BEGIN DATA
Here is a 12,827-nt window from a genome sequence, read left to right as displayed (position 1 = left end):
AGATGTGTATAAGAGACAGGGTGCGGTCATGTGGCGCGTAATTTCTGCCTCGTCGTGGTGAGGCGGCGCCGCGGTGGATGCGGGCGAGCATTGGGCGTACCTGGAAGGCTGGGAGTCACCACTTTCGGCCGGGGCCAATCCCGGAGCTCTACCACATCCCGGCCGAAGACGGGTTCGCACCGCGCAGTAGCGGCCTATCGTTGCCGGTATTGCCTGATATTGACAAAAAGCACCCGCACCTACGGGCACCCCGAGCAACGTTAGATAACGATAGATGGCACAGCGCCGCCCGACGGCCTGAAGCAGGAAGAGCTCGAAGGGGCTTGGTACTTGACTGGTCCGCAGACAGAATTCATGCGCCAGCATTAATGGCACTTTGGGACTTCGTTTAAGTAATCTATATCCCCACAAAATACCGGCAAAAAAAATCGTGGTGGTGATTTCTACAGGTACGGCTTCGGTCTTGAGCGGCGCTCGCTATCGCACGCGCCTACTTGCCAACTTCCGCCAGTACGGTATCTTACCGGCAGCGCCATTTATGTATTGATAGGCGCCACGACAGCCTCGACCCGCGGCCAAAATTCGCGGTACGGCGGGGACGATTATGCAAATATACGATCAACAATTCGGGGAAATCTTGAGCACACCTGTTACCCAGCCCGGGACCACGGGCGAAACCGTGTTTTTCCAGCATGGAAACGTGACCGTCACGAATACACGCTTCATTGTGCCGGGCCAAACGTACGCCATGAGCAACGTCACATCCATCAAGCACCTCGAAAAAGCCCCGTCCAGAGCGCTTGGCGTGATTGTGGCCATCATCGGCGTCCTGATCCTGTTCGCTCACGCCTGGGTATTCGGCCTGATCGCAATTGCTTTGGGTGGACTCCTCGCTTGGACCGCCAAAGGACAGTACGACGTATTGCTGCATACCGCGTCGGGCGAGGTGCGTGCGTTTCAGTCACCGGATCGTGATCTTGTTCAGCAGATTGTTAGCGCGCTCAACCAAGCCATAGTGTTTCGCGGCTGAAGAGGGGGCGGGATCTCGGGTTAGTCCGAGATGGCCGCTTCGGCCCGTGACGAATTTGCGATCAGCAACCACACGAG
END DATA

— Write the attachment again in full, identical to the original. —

Here is a 12,827-nt window from a genome sequence, read left to right as displayed (position 1 = left end):
AGATGTGTATAAGAGACAGGGTGCGGTCATGTGGCGCGTAATTTCTGCCTCGTCGTGGTGAGGCGGCGCCGCGGTGGATGCGGGCGAGCATTGGGCGTACCTGGAAGGCTGGGAGTCACCACTTTCGGCCGGGGCCAATCCCGGAGCTCTACCACATCCCGGCCGAAGACGGGTTCGCACCGCGCAGTAGCGGCCTATCGTTGCCGGTATTGCCTGATATTGACAAAAAGCACCCGCACCTACGGGCACCCCGAGCAACGTTAGATAACGATAGATGGCACAGCGCCGCCCGACGGCCTGAAGCAGGAAGAGCTCGAAGGGGCTTGGTACTTGACTGGTCCGCAGACAGAATTCATGCGCCAGCATTAATGGCACTTTGGGACTTCGTTTAAGTAATCTATATCCCCACAAAATACCGGCAAAAAAAATCGTGGTGGTGATTTCTACAGGTACGGCTTCGGTCTTGAGCGGCGCTCGCTATCGCACGCGCCTACTTGCCAACTTCCGCCAGTACGGTATCTTACCGGCAGCGCCATTTATGTATTGATAGGCGCCACGACAGCCTCGACCCGCGGCCAAAATTCGCGGTACGGCGGGGACGATTATGCAAATATACGATCAACAATTCGGGGAAATCTTGAGCACACCTGTTACCCAGCCCGGGACCACGGGCGAAACCGTGTTTTTCCAGCATGGAAACGTGACCGTCACGAATACACGCTTCATTGTGCCGGGCCAAACGTACGCCATGAGCAACGTCACATCCATCAAGCACCTCGAAAAAGCCCCGTCCAGAGCGCTTGGCGTGATTGTGGCCATCATCGGCGTCCTGATCCTGTTCGCTCACGCCTGGGTATTCGGCCTGATCGCAATTGCTTTGGGTGGACTCCTCGCTTGGACCGCCAAAGGACAGTACGACGTATTGCTGCATACCGCGTCGGGCGAGGTGCGTGCGTTTCAGTCACCGGATCGTGATCTTGTTCAGCAGATTGTTAGCGCGCTCAACCAAGCCATAGTGTTTCGCGGCTGAAGAGGGGGCGGGATCTCGGGTTAGTCCGAGATGGCCGCTTCGGCCCGTGACGAATTTGCGATCAGCAACCACACGAG